Blood of Chinese people cannot be shed in vain: FM condemns terrorist attack that killed 3 Chinese in Pakistan
New Pak PM sends condolences, vows to bring perpetrators to justice
By GT staff reporters Published: Apr 26, 2022 09:08 PM Updated: Apr 26, 2022 10:05 PM
Three Chinese nationals and a local man were killed after what appeared to be a targeted suicide bombing in Karachi, Pakistan outside the University of Karachi's Confucius Institute on Tuesday afternoon local time.
The Chinese Foreign Ministry said in a statement that China strongly condemns and expresses great indignation over this major terrorist attack, conveys deep condolences to the victims and sympathies to the injured and bereaved families.
The Foreign Ministry and Chinese diplomatic missions in Pakistan will continue to urge relevant Pakistani departments to deal with the aftermath, treat the injured and resolutely crack down on the terrorist organizations involved.
"The blood of the Chinese people should not be shed in vain and those behind this incident will pay the price," the ministry said.
The Chinese Embassy in Islamabad condemned the terror attack and immediately launched its emergency response. Pakistani Prime Minister Shehbaz Sharif paid a visit to the Chinese Embassy in the country's capital to express his condolences and vowed to bring the perpetrators to justice on Tuesday afternoon, hours after the deadly blast.
Around 2:20 pm on Tuesday, there was a terror attack against the shuttle bus used by Karachi's Confucius Institute, killing three Chinese teachers and their local driver, and injuring one, according to a release from the Chinese Embassy in Pakistan.
According to a letter the Global Times acquired on Sharif's message of condolence, the Pakistani prime minister said he has instructed the matter to be thoroughly investigated and the perpetrators brought to justice and he vowed to "extend all possible assistance to the injured."
"Pakistan condemns terrorism in all its forms and manifestations," said Sharif. "The nefarious designs of the enemies of Pakistan-China Strategic Cooperative Partnership will neither dent our Iron Brotherhood nor impact our cooperation."
The Chinese International Education Foundation, which is in charge of running the Confucius Institutes, released a statement on Tuesday, strongly condemning the terror attack and sending condolences to the victims. It called on all Confucius Institutes to ensure the safety of staff amid current complicate international situations.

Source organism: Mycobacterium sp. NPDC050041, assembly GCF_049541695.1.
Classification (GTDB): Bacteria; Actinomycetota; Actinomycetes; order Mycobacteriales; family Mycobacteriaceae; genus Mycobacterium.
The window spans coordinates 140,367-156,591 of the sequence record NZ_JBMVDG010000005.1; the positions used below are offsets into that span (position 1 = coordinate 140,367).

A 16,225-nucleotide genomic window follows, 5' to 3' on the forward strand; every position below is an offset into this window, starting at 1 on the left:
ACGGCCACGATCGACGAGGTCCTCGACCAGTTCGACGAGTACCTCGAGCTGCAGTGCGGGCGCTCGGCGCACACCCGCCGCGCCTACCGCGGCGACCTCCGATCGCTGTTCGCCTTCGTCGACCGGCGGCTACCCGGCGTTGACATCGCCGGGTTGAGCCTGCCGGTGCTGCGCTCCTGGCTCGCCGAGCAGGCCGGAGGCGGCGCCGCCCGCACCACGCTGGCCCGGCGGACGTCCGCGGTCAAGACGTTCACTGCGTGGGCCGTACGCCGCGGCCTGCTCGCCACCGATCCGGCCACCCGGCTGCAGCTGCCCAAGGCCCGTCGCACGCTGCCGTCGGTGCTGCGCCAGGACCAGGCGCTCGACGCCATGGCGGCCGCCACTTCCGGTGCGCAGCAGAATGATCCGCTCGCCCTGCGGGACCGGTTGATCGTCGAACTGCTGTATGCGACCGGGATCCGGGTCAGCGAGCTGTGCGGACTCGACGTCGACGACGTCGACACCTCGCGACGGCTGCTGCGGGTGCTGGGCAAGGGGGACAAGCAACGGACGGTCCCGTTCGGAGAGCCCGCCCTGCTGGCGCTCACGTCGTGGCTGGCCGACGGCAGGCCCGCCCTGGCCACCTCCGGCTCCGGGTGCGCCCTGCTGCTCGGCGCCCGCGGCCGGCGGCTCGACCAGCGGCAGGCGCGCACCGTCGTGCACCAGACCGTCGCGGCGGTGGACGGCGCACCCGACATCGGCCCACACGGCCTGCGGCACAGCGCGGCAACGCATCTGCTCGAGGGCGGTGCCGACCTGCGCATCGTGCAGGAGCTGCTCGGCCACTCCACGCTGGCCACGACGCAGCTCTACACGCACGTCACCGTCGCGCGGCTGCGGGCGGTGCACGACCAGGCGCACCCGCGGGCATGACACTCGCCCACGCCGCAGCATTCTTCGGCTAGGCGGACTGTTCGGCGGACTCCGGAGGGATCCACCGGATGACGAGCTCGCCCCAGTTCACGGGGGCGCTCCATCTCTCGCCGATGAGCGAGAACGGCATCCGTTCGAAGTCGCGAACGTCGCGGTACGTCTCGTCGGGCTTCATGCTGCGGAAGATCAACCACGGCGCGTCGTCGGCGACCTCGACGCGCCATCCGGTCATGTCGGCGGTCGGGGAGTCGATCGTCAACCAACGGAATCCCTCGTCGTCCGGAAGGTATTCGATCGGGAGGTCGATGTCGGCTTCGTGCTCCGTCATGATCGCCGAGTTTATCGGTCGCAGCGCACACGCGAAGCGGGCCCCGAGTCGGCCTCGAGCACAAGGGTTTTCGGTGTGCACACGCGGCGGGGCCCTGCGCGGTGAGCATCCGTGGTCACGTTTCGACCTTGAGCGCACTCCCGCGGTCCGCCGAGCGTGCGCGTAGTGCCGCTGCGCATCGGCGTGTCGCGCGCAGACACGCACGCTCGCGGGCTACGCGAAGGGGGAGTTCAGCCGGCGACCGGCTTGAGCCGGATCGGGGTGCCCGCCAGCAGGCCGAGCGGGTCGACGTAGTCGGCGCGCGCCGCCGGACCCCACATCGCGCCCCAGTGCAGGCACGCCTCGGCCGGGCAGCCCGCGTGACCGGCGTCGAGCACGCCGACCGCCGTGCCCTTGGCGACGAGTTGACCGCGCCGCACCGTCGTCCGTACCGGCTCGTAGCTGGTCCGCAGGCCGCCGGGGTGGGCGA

According to a surveillance video footage, as the van slowed to turn into an entrance to the institue from a road, it suddenly exploded and burst into flames.
The Tuesday tragedy happened less than a year after the Dasu attack. On the morning of July 14, 2021, nine Chinese nationals and three Pakistanis were killed in a shuttle bus explosion in north Pakistan on their way to the China-invested Dasu hydropower project. In August, Pakistan released its preliminary investigation results, saying that that a branch of the Pakistani Taliban was responsible for the Dasu terror attack.
Soon after the blast, the Chinese Embassy condemned the terror attack in a release and sent deep condolence to the victims. It also launched an emergency response and requested Pakistan to take effective measures to ensure the security of Chinese citizens and Chinese companies and make sure that similar accidents would not happen again.
Who is perpetrator?
Soon after the explosion, the Baloch Liberation Army (BLA), a militant separatist group, announced responsibility. Experts said that given the capability and willingness, the BLA is the biggest suspect but the Pakistan Taliban, IS or the "East Turkistan Islamic Movement" could also be involved.
The BLA is one of the largest terror groups currently active in Baluchistan Province, southwest Pakistan, and it has carried out repeated attacks against Chinese targets, Qian Feng, director of the research department at the National Strategy Institute at Tsinghua University, told the Global Times.
"Karachi, where the attack took place, is the largest city in Pakistan, and it would be easy for the BLA to infiltrate the city," said Qian, noting that it is extremely difficult to prevent terror attacks launched by this organization, especially those against individuals.
The BLA has already targeted Chinese nationals and Chinese government projects in Pakistan. In May 2017, 10 workers were killed by two gunmen on motorbikes, which the BLA claimed was a response to the development of the China-Pakistan Economic Corridor (CPEC).